« Never Forget 9/11 | Home | Promising Research in Autism: But Far From Cure »

September 18, 2012

Stem Cells in Action: Simple Organs Developed for Humans

Not too long ago, when Stem Cell research became the new medical miracle buzz-word and received the support of a prominent Senator, I saw an opportunity that had hitherto been unavailable: growing transplant organs. The news was all the rage with the idea, but it hit very close to home: you see my wife donated her kidney to her younger brother. She was a very close match and made the transplant go really smoothly for him. But even so, the urologist still said he would most likely only have the kidney for 20 years before it was rejected. After reading about stem cells, I couldn't help but get excited. But as the years went by, the only news I read covered the controversy over embryonic stem cells and not the advancements that were being made in stem cell research. I feared that the future of human organ replacements using stem cells to grow organs would remain a very distant dream. Then I read this article about tailor-made organs in the New York Times, and I was thrilled! Here was a research specialist that was developing new simple organs (in this case a windpipe) using stem cells from bone marrow. The results have been promising, and future research is moving toward more complex organ growth. For anyone who has a family member that has received, or needs, a transplant, this news is nothing more than amazing. It could be possible in the near future that everyone who needs a transplant could have one within a few months, and will not need to take any rejection-inhibiting medication. No longer will recipients be denied a kidney, heart, or liver. Instead, they will have one "grown" from their own cells. And that will be a modern medical miracle that will help me rest easy at night.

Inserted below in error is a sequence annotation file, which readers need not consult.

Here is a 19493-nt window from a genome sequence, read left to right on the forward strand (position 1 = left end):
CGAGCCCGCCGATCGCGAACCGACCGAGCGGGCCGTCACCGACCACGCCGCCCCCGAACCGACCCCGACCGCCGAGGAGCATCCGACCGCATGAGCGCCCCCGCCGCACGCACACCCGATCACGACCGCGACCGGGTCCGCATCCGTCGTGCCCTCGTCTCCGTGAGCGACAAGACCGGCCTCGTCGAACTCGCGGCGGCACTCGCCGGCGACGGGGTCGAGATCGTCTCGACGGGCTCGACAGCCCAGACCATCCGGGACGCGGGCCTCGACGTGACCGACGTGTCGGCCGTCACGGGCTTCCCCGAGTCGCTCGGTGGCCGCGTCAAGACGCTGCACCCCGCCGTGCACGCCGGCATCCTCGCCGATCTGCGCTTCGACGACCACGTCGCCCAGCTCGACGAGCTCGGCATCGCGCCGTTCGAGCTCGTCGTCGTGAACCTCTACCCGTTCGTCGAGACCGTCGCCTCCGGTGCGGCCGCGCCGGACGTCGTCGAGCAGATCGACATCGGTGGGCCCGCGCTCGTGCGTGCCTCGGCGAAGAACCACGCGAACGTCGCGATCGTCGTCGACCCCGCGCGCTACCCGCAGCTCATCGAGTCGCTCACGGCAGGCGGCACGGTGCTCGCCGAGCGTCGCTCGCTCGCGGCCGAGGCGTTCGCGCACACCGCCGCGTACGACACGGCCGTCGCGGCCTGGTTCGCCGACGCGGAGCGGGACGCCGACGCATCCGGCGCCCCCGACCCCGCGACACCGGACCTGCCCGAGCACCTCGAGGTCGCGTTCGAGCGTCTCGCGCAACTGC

OpenID accepted here Learn more about OpenID

About this Entry

This page contains a single entry by Jeremy Robb published on September 18, 2012 6:54 PM.

Never Forget 9/11 was the previous entry in this blog.

Promising Research in Autism: But Far From Cure is the next entry in this blog.

Find recent content on the main index or look in the archives to find all content.